Interdependence: A Colonial Example
With this interdisciplinary approach to teaching about the transition to the New World, students give oral presentations from the perspective of colonial tradesman.
- Grades: 3–5
For 5-6 weeks, our students work on a comprehensive unit involving Colonial America. It involves an interdisciplinary approach that combines social studies, research, reading, writing, dramatic arts, technology, and math. We begin this unit by focusing on why people came to the "New World," why interaction between the "Old" and "New World" affected both sides of the Atlantic, and how the settlers learned that they were dependent on one another, the Native Americans, the physical geography, and the weather.
- Research a particular colonial trade and write a report based on their research.
- Present an oral report as though they were a craftsman, explaining their craft and what it was like to live in Colonial America.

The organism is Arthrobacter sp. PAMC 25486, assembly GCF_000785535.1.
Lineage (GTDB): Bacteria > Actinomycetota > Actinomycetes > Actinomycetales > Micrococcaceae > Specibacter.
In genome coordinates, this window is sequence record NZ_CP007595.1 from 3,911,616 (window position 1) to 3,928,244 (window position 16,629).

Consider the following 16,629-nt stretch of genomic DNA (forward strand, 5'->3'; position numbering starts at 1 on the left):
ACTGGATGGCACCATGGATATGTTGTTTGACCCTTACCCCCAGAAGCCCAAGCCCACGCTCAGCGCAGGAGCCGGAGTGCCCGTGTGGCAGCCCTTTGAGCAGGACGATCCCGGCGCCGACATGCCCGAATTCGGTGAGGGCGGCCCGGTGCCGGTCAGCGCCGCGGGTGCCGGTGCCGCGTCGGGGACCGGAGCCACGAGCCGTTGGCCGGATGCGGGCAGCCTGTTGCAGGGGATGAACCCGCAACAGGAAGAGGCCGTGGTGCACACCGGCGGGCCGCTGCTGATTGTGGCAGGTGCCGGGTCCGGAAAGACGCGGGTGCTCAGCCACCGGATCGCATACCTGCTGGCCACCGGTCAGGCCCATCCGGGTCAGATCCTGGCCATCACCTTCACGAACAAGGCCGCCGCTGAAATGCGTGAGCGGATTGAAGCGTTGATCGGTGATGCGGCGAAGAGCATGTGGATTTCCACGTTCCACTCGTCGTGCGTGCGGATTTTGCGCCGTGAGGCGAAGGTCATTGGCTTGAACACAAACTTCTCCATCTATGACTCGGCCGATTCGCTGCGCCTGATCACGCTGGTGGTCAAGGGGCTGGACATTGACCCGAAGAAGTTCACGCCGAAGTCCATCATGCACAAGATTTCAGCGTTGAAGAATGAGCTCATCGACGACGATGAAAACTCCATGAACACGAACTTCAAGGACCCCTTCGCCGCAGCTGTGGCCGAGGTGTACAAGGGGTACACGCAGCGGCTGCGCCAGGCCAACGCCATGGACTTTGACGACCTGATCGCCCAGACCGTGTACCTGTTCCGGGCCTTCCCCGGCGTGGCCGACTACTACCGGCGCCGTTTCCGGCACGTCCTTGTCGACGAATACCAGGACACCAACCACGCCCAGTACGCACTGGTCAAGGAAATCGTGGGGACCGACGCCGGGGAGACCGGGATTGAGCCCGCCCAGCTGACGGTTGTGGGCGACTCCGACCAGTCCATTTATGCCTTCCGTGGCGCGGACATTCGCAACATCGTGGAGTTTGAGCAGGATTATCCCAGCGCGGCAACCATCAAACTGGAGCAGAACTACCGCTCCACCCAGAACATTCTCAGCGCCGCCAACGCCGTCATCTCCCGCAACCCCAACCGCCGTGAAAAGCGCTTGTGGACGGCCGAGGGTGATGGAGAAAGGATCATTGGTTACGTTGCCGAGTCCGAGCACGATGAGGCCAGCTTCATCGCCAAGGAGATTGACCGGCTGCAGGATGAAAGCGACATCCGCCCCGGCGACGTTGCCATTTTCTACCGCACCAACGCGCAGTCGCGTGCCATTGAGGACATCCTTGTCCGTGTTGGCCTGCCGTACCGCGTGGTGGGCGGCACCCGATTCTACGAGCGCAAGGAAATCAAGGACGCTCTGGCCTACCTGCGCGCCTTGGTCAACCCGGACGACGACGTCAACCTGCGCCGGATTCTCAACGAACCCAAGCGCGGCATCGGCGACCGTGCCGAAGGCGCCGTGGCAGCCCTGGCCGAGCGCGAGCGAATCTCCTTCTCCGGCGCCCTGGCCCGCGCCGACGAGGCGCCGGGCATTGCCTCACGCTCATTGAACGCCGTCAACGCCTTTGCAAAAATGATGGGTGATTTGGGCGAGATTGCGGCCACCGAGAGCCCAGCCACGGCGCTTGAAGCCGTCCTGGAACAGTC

- Understand that colonial settlers were dependent upon one another, their environment, and other peoples in the region.
- Students will be able to explain how we are also interdependent today.
Lesson Plans for this Unit
During the unit, our classroom becomes a small town and each student takes on the identity of a colonist. The students apprentice themselves to various imaginary master tradesmen and learn that trade. At the conclusion of this, the students become journeymen by passing a test of their skills (by giving a first-person oral presentation based on the research they have done). They dress as their characters, make a sign for their new shops, and share their experiences as apprentices in front of the entire "town."